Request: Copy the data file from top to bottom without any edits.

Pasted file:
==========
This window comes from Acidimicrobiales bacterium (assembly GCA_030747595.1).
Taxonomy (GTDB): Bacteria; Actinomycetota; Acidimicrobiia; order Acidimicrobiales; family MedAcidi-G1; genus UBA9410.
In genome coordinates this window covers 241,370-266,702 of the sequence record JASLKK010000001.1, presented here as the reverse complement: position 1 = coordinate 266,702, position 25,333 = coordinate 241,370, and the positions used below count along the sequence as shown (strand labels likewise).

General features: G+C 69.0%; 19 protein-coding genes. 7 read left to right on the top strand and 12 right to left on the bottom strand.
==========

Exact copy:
This window comes from Acidimicrobiales bacterium (assembly GCA_030747595.1).
Taxonomy (GTDB): Bacteria; Actinomycetota; Acidimicrobiia; order Acidimicrobiales; family MedAcidi-G1; genus UBA9410.
In genome coordinates this window covers 241,370-266,702 of the sequence record JASLKK010000001.1, presented here as the reverse complement: position 1 = coordinate 266,702, position 25,333 = coordinate 241,370, and the positions used below count along the sequence as shown (strand labels likewise).

General features: G+C 69.0%; 19 protein-coding genes. 7 read left to right on the top strand and 12 right to left on the bottom strand.